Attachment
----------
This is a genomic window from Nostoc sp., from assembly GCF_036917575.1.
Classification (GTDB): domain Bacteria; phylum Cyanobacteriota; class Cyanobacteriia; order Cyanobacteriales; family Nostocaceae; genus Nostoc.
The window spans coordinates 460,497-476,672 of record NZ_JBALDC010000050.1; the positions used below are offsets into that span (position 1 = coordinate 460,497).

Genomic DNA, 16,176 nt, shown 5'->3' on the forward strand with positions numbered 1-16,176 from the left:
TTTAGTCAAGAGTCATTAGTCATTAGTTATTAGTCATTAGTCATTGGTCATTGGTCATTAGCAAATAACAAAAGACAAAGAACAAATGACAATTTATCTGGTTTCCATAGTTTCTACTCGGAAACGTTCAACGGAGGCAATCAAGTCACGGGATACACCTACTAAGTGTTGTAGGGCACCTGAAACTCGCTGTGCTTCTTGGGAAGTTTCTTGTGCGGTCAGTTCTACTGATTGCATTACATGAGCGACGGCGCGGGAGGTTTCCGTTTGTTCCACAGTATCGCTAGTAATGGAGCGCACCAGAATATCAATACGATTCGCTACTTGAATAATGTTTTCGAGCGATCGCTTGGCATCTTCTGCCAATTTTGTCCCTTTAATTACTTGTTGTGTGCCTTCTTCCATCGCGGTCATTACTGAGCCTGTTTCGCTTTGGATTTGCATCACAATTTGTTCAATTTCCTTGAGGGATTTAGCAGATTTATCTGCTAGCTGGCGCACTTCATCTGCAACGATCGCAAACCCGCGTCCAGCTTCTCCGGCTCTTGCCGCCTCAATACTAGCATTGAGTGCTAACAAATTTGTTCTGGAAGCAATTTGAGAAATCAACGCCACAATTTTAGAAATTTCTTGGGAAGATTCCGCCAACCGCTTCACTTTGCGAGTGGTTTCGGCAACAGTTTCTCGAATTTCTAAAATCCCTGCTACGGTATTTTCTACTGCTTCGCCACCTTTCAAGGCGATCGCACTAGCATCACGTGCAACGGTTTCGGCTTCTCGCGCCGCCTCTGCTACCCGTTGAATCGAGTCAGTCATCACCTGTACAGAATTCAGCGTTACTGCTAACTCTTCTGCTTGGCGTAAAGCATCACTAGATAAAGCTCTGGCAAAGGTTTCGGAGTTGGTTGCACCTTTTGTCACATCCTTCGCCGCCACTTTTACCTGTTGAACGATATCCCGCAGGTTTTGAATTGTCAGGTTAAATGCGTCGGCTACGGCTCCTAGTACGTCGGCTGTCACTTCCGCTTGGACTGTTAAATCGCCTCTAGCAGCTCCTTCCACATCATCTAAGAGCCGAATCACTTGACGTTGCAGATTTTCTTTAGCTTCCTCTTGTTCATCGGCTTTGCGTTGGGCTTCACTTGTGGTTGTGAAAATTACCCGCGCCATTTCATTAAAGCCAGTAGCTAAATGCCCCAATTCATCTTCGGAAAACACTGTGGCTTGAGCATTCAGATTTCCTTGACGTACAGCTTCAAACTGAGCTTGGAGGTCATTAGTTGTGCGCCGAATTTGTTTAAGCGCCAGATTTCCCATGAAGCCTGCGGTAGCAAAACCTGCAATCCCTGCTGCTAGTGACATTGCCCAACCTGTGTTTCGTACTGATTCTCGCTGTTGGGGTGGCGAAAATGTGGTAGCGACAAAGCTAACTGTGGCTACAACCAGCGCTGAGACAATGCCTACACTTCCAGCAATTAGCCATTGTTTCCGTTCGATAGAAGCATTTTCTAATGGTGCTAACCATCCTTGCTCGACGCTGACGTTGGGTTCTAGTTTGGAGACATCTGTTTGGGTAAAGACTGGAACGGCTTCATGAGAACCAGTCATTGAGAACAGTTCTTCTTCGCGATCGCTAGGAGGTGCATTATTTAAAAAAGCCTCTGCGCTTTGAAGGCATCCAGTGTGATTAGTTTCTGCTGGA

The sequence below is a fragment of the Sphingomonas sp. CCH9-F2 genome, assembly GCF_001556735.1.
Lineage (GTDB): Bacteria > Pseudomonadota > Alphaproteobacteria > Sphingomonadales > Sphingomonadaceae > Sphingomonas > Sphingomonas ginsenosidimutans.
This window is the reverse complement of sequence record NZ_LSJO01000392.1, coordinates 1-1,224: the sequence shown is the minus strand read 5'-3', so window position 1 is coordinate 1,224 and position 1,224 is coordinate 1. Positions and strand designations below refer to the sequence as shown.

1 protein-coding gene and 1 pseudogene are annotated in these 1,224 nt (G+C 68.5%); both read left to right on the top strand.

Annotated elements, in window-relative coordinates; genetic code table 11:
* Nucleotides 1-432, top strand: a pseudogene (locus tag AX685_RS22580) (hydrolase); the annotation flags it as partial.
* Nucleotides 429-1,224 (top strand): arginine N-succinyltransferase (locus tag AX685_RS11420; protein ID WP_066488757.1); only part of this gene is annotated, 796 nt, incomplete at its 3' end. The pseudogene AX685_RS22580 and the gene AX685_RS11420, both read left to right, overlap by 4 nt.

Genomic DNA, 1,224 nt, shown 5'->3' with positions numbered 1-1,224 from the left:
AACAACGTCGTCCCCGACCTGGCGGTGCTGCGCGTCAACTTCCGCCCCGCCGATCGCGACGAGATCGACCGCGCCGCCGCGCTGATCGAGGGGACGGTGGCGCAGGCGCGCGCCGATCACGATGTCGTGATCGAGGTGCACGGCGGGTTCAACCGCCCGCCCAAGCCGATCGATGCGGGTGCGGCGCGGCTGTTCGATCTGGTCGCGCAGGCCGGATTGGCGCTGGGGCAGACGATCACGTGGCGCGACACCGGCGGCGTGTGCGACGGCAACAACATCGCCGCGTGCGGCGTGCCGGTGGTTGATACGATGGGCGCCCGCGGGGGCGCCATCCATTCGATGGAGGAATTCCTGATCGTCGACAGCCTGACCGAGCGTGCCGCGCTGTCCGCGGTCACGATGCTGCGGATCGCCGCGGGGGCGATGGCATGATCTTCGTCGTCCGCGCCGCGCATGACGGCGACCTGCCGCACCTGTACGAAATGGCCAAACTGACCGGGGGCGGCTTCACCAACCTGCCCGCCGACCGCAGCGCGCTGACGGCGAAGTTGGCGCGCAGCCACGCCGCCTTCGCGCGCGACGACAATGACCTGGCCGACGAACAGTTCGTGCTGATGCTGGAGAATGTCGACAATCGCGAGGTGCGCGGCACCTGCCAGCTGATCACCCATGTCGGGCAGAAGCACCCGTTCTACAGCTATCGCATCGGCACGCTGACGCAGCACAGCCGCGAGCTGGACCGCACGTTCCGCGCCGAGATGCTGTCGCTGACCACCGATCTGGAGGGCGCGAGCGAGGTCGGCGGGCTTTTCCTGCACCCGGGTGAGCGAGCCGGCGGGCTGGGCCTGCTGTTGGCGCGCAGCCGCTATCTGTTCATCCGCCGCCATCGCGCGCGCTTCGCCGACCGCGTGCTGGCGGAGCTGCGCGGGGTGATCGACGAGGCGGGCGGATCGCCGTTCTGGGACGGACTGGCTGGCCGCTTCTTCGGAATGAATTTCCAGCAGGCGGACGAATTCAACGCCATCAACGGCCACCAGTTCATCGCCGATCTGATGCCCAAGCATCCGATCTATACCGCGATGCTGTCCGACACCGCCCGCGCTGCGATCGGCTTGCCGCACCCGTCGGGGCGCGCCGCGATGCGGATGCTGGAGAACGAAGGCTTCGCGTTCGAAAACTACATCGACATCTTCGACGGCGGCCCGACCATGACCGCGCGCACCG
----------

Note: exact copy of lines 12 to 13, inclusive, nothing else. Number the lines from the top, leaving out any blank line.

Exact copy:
* Nucleotides 429-1,224 (top strand): arginine N-succinyltransferase (locus tag AX685_RS11420; protein ID WP_066488757.1); only part of this gene is annotated, 796 nt, incomplete at its 3' end. The pseudogene AX685_RS22580 and the gene AX685_RS11420, both read left to right, overlap by 4 nt.

Genomic DNA, 1,224 nt, shown 5'->3' with positions numbered 1-1,224 from the left: